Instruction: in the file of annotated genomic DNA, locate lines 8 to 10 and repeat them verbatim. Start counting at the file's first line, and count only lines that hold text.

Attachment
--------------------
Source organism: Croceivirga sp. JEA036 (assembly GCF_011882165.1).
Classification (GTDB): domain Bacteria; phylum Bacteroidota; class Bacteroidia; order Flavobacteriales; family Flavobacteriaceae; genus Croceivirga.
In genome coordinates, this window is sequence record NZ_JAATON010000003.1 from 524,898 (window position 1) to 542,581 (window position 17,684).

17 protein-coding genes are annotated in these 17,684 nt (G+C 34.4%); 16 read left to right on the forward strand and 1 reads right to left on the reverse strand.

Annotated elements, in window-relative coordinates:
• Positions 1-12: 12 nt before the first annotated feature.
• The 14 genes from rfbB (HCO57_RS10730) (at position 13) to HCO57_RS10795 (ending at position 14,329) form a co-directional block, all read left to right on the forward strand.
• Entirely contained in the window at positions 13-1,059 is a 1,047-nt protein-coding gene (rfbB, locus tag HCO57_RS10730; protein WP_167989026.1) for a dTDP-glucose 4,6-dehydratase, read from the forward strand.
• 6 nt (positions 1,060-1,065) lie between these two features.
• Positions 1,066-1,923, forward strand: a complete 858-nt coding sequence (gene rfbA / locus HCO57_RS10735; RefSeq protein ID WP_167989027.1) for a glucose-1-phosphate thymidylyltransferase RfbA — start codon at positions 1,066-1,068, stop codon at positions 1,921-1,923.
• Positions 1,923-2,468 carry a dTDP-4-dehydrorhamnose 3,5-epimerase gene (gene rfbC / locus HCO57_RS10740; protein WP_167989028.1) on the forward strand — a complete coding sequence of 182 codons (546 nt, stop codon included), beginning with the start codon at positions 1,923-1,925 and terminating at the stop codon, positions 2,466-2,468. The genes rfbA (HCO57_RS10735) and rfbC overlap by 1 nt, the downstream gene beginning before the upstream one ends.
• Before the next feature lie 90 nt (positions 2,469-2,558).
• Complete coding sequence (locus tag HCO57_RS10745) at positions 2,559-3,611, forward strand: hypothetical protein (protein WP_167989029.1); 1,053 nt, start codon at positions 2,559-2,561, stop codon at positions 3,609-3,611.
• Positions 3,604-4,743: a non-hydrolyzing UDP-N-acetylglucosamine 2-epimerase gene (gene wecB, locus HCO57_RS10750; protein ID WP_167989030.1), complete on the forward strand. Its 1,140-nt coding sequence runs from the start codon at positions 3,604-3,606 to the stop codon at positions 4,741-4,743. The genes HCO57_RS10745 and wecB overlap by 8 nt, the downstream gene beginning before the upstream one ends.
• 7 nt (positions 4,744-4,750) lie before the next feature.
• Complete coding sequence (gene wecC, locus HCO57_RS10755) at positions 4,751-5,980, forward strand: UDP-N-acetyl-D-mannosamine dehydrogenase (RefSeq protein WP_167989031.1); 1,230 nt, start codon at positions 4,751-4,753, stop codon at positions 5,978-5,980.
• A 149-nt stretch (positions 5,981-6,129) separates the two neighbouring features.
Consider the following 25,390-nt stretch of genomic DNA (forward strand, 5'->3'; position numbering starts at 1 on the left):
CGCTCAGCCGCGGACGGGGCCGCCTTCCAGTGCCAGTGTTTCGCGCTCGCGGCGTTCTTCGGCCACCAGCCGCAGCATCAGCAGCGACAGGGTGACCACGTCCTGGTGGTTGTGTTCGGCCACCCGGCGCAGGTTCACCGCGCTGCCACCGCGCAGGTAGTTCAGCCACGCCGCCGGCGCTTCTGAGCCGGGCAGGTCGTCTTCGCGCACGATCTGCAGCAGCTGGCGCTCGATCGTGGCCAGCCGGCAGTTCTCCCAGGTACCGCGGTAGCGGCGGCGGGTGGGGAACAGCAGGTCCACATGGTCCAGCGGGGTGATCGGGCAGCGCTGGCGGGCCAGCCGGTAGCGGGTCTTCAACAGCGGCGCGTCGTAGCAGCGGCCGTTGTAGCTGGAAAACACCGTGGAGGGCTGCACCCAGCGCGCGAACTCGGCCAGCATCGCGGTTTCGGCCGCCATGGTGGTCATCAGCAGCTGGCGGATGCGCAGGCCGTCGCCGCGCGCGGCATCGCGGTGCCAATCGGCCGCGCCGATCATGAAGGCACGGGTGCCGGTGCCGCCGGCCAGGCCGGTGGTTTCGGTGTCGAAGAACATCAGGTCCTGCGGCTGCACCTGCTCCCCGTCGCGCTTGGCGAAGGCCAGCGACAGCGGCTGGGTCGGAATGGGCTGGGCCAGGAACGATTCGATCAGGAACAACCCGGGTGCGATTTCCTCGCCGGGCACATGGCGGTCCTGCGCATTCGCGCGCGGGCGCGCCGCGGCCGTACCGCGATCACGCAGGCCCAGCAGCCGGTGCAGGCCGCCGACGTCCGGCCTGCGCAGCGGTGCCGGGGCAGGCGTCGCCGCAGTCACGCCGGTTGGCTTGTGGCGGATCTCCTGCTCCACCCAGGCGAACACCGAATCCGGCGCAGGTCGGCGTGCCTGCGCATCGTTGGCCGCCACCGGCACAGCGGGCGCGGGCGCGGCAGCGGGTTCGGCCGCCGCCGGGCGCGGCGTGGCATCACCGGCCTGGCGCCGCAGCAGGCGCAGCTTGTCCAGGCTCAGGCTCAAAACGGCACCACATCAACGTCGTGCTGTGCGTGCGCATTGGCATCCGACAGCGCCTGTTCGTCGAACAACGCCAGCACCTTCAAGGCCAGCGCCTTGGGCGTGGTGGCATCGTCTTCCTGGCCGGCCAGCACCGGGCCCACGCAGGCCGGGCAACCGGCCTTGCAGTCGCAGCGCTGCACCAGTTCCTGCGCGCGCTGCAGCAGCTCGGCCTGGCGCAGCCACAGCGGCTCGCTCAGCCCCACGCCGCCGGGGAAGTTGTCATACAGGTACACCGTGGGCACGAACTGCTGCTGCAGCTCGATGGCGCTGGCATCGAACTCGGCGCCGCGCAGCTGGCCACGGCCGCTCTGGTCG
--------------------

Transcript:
• Entirely contained in the window at positions 13-1,059 is a 1,047-nt protein-coding gene (rfbB, locus tag HCO57_RS10730; protein WP_167989026.1) for a dTDP-glucose 4,6-dehydratase, read from the forward strand.
• 6 nt (positions 1,060-1,065) lie between these two features.
• Positions 1,066-1,923, forward strand: a complete 858-nt coding sequence (gene rfbA / locus HCO57_RS10735; RefSeq protein ID WP_167989027.1) for a glucose-1-phosphate thymidylyltransferase RfbA — start codon at positions 1,066-1,068, stop codon at positions 1,921-1,923.